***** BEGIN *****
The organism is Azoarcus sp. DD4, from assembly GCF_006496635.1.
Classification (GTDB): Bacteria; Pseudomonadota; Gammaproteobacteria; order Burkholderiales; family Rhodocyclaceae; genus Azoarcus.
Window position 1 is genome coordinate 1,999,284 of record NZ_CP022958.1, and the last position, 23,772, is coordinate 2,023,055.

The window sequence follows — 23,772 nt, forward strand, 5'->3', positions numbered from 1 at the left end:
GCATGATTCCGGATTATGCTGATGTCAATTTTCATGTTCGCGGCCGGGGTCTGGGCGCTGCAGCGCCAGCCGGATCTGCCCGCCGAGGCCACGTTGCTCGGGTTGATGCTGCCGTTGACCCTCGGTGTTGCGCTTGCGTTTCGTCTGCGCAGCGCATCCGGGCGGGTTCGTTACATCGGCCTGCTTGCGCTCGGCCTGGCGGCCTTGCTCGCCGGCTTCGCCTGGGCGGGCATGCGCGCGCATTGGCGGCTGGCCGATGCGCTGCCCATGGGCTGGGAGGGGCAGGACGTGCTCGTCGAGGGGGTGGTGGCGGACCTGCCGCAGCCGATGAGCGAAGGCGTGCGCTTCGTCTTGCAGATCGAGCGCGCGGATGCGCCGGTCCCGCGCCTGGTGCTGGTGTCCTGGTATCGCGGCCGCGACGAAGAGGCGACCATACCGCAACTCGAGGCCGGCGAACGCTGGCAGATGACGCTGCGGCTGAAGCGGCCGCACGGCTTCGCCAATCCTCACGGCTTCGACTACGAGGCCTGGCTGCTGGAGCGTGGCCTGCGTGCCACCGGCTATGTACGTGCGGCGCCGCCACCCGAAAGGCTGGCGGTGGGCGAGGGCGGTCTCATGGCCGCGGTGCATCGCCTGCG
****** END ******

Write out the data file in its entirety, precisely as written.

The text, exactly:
The organism is Azoarcus sp. DD4, from assembly GCF_006496635.1.
Classification (GTDB): Bacteria; Pseudomonadota; Gammaproteobacteria; order Burkholderiales; family Rhodocyclaceae; genus Azoarcus.
Window position 1 is genome coordinate 1,999,284 of record NZ_CP022958.1, and the last position, 23,772, is coordinate 2,023,055.

The window sequence follows — 23,772 nt, forward strand, 5'->3', positions numbered from 1 at the left end:
GCATGATTCCGGATTATGCTGATGTCAATTTTCATGTTCGCGGCCGGGGTCTGGGCGCTGCAGCGCCAGCCGGATCTGCCCGCCGAGGCCACGTTGCTCGGGTTGATGCTGCCGTTGACCCTCGGTGTTGCGCTTGCGTTTCGTCTGCGCAGCGCATCCGGGCGGGTTCGTTACATCGGCCTGCTTGCGCTCGGCCTGGCGGCCTTGCTCGCCGGCTTCGCCTGGGCGGGCATGCGCGCGCATTGGCGGCTGGCCGATGCGCTGCCCATGGGCTGGGAGGGGCAGGACGTGCTCGTCGAGGGGGTGGTGGCGGACCTGCCGCAGCCGATGAGCGAAGGCGTGCGCTTCGTCTTGCAGATCGAGCGCGCGGATGCGCCGGTCCCGCGCCTGGTGCTGGTGTCCTGGTATCGCGGCCGCGACGAAGAGGCGACCATACCGCAACTCGAGGCCGGCGAACGCTGGCAGATGACGCTGCGGCTGAAGCGGCCGCACGGCTTCGCCAATCCTCACGGCTTCGACTACGAGGCCTGGCTGCTGGAGCGTGGCCTGCGTGCCACCGGCTATGTACGTGCGGCGCCGCCACCCGAAAGGCTGGCGGTGGGCGAGGGCGGTCTCATGGCCGCGGTGCATCGCCTGCG